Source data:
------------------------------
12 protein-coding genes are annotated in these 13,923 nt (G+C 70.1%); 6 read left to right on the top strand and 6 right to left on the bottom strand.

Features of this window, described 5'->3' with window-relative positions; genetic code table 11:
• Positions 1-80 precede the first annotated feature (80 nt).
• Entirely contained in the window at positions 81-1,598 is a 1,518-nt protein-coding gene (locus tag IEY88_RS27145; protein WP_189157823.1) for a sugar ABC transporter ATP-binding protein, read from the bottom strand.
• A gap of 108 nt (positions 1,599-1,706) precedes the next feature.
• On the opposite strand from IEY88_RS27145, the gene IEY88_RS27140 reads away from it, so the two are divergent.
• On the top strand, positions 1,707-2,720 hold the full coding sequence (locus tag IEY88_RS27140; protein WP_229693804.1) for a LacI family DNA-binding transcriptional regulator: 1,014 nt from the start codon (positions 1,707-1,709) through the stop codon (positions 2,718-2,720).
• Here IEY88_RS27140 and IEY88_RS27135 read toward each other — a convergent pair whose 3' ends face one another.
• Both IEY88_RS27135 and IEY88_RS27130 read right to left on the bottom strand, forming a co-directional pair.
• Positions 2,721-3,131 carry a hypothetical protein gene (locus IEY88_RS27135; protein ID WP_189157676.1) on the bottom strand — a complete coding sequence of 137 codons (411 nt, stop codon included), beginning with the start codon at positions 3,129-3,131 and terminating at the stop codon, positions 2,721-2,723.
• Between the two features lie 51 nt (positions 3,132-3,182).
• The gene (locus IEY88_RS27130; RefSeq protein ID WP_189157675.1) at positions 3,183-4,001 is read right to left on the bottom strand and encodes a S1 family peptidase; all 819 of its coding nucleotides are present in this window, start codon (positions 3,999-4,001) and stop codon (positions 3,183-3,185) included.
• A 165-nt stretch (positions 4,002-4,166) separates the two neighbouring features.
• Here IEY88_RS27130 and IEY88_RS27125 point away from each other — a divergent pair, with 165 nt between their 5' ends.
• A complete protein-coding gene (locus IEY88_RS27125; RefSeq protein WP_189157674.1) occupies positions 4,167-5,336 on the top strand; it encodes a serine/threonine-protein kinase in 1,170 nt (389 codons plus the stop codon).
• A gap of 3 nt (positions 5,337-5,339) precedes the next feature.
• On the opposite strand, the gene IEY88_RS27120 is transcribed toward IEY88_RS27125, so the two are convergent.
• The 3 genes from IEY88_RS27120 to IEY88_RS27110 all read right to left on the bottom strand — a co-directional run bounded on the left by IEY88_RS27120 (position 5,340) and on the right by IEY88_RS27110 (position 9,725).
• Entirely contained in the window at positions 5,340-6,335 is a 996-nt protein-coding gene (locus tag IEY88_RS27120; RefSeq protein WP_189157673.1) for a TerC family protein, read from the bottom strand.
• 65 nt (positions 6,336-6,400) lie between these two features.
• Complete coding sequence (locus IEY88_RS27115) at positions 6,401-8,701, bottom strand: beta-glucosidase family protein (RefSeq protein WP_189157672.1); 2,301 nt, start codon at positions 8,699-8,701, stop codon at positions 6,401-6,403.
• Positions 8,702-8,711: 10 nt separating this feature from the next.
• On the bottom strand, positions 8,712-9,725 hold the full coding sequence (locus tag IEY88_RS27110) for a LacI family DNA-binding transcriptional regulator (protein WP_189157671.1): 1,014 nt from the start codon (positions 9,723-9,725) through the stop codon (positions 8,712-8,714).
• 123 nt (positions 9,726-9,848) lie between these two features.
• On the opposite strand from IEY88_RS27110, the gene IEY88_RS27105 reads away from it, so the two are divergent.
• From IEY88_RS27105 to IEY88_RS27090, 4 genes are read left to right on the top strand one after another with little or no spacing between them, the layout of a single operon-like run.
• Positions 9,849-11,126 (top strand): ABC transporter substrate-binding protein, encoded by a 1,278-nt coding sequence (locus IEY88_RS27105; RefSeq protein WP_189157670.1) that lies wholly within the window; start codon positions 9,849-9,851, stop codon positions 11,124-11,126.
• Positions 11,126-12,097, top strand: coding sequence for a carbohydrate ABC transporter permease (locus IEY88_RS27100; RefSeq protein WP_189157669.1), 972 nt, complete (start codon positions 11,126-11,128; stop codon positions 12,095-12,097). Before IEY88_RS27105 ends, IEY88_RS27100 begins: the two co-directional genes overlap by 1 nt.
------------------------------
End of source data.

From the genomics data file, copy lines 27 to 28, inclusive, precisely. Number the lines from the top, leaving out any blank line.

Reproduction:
• Positions 9,849-11,126 (top strand): ABC transporter substrate-binding protein, encoded by a 1,278-nt coding sequence (locus IEY88_RS27105; RefSeq protein WP_189157670.1) that lies wholly within the window; start codon positions 9,849-9,851, stop codon positions 11,124-11,126.
• Positions 11,126-12,097, top strand: coding sequence for a carbohydrate ABC transporter permease (locus IEY88_RS27100; RefSeq protein WP_189157669.1), 972 nt, complete (start codon positions 11,126-11,128; stop codon positions 12,095-12,097). Before IEY88_RS27105 ends, IEY88_RS27100 begins: the two co-directional genes overlap by 1 nt.